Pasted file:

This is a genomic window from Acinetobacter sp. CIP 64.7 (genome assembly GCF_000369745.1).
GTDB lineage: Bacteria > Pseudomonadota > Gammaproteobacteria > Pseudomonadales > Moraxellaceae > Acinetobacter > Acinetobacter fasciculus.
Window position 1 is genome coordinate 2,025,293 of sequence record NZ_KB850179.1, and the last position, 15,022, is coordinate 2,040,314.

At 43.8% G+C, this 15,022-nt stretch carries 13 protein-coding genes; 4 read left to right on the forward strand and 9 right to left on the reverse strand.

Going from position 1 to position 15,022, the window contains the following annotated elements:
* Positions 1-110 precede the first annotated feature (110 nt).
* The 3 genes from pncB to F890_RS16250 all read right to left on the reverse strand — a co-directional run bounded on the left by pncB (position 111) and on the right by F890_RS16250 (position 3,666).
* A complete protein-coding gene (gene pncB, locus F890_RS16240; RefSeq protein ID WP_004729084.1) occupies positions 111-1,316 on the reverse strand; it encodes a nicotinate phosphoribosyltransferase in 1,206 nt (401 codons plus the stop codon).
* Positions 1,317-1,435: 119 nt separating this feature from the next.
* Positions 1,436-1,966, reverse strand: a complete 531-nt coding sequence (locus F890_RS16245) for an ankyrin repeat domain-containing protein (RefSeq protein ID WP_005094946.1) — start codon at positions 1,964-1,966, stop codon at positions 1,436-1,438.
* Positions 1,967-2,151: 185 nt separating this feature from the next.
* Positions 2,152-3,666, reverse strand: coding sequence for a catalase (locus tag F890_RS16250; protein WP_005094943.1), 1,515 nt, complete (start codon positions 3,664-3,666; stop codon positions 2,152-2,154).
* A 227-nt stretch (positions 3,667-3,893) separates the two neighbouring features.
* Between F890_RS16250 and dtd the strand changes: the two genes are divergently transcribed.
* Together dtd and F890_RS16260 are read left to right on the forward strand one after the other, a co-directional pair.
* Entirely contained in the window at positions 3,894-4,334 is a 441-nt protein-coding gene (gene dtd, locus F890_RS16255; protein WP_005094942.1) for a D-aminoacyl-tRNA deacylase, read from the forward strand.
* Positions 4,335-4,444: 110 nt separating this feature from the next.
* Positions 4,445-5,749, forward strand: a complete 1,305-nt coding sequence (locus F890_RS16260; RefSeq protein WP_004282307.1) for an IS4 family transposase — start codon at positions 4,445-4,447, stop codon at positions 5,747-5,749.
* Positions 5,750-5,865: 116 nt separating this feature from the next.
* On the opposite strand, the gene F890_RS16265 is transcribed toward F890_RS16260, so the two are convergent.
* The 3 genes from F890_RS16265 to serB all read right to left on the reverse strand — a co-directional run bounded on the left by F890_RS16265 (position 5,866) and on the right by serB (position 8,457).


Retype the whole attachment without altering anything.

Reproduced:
This is a genomic window from Acinetobacter sp. CIP 64.7 (genome assembly GCF_000369745.1).
GTDB lineage: Bacteria > Pseudomonadota > Gammaproteobacteria > Pseudomonadales > Moraxellaceae > Acinetobacter > Acinetobacter fasciculus.
Window position 1 is genome coordinate 2,025,293 of sequence record NZ_KB850179.1, and the last position, 15,022, is coordinate 2,040,314.

At 43.8% G+C, this 15,022-nt stretch carries 13 protein-coding genes; 4 read left to right on the forward strand and 9 right to left on the reverse strand.

Going from position 1 to position 15,022, the window contains the following annotated elements:
* Positions 1-110 precede the first annotated feature (110 nt).
* The 3 genes from pncB to F890_RS16250 all read right to left on the reverse strand — a co-directional run bounded on the left by pncB (position 111) and on the right by F890_RS16250 (position 3,666).
* A complete protein-coding gene (gene pncB, locus F890_RS16240; RefSeq protein ID WP_004729084.1) occupies positions 111-1,316 on the reverse strand; it encodes a nicotinate phosphoribosyltransferase in 1,206 nt (401 codons plus the stop codon).
* Positions 1,317-1,435: 119 nt separating this feature from the next.
* Positions 1,436-1,966, reverse strand: a complete 531-nt coding sequence (locus F890_RS16245) for an ankyrin repeat domain-containing protein (RefSeq protein ID WP_005094946.1) — start codon at positions 1,964-1,966, stop codon at positions 1,436-1,438.
* Positions 1,967-2,151: 185 nt separating this feature from the next.
* Positions 2,152-3,666, reverse strand: coding sequence for a catalase (locus tag F890_RS16250; protein WP_005094943.1), 1,515 nt, complete (start codon positions 3,664-3,666; stop codon positions 2,152-2,154).
* A 227-nt stretch (positions 3,667-3,893) separates the two neighbouring features.
* Between F890_RS16250 and dtd the strand changes: the two genes are divergently transcribed.
* Together dtd and F890_RS16260 are read left to right on the forward strand one after the other, a co-directional pair.
* Entirely contained in the window at positions 3,894-4,334 is a 441-nt protein-coding gene (gene dtd, locus F890_RS16255; protein WP_005094942.1) for a D-aminoacyl-tRNA deacylase, read from the forward strand.
* Positions 4,335-4,444: 110 nt separating this feature from the next.
* Positions 4,445-5,749, forward strand: a complete 1,305-nt coding sequence (locus F890_RS16260; RefSeq protein WP_004282307.1) for an IS4 family transposase — start codon at positions 4,445-4,447, stop codon at positions 5,747-5,749.
* Positions 5,750-5,865: 116 nt separating this feature from the next.
* On the opposite strand, the gene F890_RS16265 is transcribed toward F890_RS16260, so the two are convergent.
* The 3 genes from F890_RS16265 to serB all read right to left on the reverse strand — a co-directional run bounded on the left by F890_RS16265 (position 5,866) and on the right by serB (position 8,457).